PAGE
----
Roundup: Brexit causes decline in homes for overseas firms plus co-living growth

29 January 2021 | Investment

Downward pressure on demand driven by political concerns and travel restrictions

The decline in overseas property ownership since the referendum appears to have been partly driven by uncertainty caused by Brexit, Search Acumen found. The result, which saw Leave win by a narrow margin, prompted investors to see properties in England and Wales as less attractive investment opportunities.

This is most apparent with ownership of properties in prime locations, with London and the South East falling the furthest.

Equally, the strict restrictions imposed on international travel to curb the spread of Covid-19 is likely to have further diminished the attraction of owning property in England and Wales, especially in previously popular areas such as London.

What’s more, Search Acumen suggests overseas landlords and investors may have disposed of elements of their property portfolios to offset sharp falls in the value of their wealth reserves triggered by the pandemic.

Typically, overseas landlords and investors are wealthier individuals who own equity portfolios, meaning severe stock market volatility at the onset of the pandemic could have prompted them to sell overseas properties to recuperate losses.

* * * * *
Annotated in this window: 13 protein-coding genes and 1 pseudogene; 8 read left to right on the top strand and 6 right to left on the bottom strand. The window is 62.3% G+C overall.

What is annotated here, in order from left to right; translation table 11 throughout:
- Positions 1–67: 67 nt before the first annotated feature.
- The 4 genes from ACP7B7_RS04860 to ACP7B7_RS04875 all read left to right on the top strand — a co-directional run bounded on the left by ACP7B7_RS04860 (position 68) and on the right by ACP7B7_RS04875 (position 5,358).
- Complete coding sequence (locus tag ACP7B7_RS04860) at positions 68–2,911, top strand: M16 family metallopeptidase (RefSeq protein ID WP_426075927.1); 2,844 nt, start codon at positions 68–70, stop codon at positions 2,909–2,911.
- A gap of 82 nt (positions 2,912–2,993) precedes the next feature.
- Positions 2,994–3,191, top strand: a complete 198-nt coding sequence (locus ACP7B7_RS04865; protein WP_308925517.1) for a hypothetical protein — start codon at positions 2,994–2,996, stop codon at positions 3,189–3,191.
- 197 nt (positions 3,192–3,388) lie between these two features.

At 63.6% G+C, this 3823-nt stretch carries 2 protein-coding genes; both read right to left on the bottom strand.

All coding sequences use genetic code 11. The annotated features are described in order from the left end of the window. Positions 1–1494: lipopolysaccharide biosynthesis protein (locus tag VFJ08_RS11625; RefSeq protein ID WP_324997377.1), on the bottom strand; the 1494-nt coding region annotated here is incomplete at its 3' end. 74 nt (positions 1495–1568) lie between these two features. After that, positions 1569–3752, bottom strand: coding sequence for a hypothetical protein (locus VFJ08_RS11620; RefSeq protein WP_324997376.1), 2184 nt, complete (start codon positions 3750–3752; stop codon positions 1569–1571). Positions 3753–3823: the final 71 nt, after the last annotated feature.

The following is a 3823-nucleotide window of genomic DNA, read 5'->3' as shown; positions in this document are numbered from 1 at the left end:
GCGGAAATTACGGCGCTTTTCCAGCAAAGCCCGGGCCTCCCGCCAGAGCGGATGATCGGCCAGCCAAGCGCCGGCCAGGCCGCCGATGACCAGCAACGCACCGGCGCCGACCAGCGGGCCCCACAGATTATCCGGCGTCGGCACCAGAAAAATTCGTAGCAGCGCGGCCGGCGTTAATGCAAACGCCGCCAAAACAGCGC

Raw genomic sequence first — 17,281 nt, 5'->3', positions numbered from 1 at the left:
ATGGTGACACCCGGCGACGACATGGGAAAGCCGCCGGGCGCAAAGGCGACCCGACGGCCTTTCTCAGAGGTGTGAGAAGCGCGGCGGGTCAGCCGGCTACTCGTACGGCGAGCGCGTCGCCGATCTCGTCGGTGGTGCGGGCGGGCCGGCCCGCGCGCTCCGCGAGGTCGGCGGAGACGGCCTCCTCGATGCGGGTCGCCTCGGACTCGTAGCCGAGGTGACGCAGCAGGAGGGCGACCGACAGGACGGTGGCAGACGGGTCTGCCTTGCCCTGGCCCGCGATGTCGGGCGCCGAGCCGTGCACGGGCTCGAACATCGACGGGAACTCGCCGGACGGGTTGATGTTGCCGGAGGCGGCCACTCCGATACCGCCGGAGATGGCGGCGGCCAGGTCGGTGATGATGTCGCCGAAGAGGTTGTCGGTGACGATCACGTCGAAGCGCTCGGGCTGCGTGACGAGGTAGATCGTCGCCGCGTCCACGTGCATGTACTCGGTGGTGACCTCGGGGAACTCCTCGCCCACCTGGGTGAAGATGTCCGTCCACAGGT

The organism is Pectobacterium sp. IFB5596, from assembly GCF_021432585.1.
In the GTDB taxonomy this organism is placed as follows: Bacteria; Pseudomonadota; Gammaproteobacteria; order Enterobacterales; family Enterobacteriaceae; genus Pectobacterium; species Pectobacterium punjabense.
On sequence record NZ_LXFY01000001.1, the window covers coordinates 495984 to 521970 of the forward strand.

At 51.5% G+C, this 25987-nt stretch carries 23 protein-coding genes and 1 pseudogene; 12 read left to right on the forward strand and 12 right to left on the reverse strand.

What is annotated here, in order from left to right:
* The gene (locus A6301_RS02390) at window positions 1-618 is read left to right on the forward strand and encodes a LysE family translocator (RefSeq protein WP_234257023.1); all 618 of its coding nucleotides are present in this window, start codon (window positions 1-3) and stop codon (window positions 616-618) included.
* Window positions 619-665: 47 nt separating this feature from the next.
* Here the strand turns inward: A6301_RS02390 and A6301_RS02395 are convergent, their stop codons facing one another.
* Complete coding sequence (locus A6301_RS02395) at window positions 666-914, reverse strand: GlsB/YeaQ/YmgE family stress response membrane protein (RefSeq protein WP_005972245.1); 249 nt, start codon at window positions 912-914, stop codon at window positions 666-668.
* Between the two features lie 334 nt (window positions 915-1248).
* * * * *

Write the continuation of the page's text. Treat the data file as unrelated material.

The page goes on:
Uptick in investment in the North

Companies now own fewer properties in Greater London, Essex, Kent, Surrey and the West Midlands than they did in June 2016, comparison of trends among the top ten counties for overseas investment revealed.

By contrast, they have increased their presence in Greater Manchester, Merseyside, West and South Yorkshire. Overall, properties in the north of England have witnessed an uptick in investor inflows since June 2016.

Additionally, the research found there has been a post-referendum rise in the number of properties registered to companies in Jersey, Guernsey, Luxembourg, Singapore and the Netherlands, while the number of properties registered to companies in the British Virgin Islands, Isle of Man, Gibraltar, Hong Kong and Ireland have all declined.

Andy Sommerville, director at Search Acumen, said of the findings: “This research reveals the scale of the impact that Brexit-induced uncertainty has had on international demand for properties in England and Wales.”

“Heightened unease over the nature of the post-Brexit transition relationship may have prompted investors to look beyond England and Wales for returns.”

He added: “The coronavirus pandemic and measures to contain its spread have also put downward pressure on international demand. Overseas investors are questioning the benefits of owning residential properties in London if they cannot even stay in them.”